Swimming against the current is difficult in the NBA. Just about every team is spreading the floor with shooters and running pick-and-rolls. Up until this season, the Grizzlies were one of the last holdouts, a throwback team built around two traditional big men who controlled the tempo, pounded the ball inside, and wore teams out on the offensive glass. That changed with the May hiring of David Fizdale, who had spent the past eight seasons as an assistant in Miami running a pace-and-space system diametrically opposed to Grit ’n’ Grind.
It’s a little jarring to watch the Grizzlies play like everyone else this season after the team spent so many years creating an identity around a retro style. As the league becomes more homogenized, it’s sad anytime a team makes a move that diminishes variety, even when the move seems logical. Through the first 18 games of the season, four major changes stand out:
1. Moving Zach Randolph to the Bench
Everything the Grizzlies did over the last six seasons started with the frontcourt duo of Marc Gasol and Zach Randolph. They are two of the best post scorers in the league, and both have the ability to knock down jumpers and facilitate out of the high post, allowing them to play a devastating high-low game. One of them had a mismatch on almost any given night, and they both knew how to play off the other in order to exploit it.
The problem with playing two back-to-the-basket scorers together is that it makes running pick-and-rolls difficult, since there’s little room in the paint to drive the ball or dive to the rim. And having two relatively immobile defenders on the floor made it hard to extend the defense out to the 3-point line. Over the last few seasons, teams have been moving players with Randolph’s skill set to the bench, whether it’s Al Jefferson, Greg Monroe, Enes Kanter, or Jahlil Okafor. Because they are playing with less talented players, there’s less of an opportunity cost for them to dominate the ball, while the opposing team’s reserves are less capable of exploiting their defensive issues. The Grizzlies experimented with the move last season, but it didn’t stick, especially once a massive wave of injuries had them scrambling to fill out a lineup.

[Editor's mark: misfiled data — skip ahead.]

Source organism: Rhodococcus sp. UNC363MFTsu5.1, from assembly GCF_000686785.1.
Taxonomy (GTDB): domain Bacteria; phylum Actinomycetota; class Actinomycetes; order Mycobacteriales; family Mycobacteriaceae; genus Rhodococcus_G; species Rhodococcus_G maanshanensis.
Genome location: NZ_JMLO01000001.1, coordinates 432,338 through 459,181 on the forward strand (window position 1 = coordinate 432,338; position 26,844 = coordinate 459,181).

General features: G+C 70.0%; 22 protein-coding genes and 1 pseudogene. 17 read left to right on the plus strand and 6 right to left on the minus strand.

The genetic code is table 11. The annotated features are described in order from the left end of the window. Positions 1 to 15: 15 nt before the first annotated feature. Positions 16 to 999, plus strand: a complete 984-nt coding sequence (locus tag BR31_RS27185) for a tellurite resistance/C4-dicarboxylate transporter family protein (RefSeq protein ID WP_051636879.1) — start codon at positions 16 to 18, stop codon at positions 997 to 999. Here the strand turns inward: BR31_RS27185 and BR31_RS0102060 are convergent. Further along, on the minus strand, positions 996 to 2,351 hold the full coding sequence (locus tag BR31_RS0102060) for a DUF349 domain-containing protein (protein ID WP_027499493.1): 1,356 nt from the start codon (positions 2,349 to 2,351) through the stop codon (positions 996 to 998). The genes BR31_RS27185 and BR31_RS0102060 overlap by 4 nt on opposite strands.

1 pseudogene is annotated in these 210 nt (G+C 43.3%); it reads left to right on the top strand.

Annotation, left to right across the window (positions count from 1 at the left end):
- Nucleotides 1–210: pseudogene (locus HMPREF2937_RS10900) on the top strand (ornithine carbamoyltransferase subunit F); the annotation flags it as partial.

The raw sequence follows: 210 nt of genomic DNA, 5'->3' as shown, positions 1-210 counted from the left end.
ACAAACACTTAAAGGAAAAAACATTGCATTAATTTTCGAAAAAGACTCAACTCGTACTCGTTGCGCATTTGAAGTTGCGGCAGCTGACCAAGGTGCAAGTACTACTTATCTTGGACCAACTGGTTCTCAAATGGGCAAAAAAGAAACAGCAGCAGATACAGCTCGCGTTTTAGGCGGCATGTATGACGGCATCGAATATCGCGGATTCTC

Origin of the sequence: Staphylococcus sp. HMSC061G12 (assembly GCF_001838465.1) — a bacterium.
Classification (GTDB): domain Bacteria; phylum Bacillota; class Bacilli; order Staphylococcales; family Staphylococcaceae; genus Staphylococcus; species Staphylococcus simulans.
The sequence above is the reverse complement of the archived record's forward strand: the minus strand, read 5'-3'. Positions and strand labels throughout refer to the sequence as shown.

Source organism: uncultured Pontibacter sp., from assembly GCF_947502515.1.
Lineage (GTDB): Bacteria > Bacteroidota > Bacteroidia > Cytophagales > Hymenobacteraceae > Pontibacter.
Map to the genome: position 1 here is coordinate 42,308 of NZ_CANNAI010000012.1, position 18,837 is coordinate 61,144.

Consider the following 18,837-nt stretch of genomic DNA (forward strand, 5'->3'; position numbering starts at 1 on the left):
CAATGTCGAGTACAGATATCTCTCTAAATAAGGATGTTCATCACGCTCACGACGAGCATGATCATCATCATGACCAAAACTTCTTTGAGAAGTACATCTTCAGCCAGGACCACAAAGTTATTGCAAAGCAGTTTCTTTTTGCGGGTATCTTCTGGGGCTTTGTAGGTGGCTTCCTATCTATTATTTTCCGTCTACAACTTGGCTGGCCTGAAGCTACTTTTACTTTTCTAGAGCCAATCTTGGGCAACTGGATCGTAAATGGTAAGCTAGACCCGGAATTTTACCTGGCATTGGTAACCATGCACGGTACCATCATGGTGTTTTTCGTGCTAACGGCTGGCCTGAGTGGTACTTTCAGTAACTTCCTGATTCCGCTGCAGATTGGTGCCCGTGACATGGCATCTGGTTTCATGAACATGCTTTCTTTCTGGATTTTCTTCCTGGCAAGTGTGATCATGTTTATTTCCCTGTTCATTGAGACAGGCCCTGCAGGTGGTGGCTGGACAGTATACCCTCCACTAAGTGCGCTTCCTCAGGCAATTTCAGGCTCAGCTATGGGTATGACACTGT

Moving Randolph to the bench has meant that he and Gasol almost never play together anymore. Take a look at the difference in how their minutes are now distributed. The numbers are a little deceptive because Randolph has missed the last three games following the death of his mother, but he missed five games last season that Gasol played in, and none of it changes the underlying pattern.
Randolph’s per-game numbers have gone down this season, as has his court time, but he’s more productive, which you can see in his per-36-minute numbers.
2. Marc Gasol Is Shooting 3s
When Fizdale arrived in Memphis, he came with a vision of turning Gasol into Chris Bosh by encouraging the Spaniard to stretch his offensive game to the perimeter. Bosh went through a similar transition, and it was gradual, first dipping his toes in the 3-point water before diving into the deep end. Gasol cannonballed in, bombing away from deep beginning at the start of the season. He has taken almost as many 3s this season (56) as he has in the rest of his career (66). Fizdale made his mark in Miami as a player development coach, and his ability to get even established players to buy in and change their games is probably the most encouraging aspect of his first month in Memphis.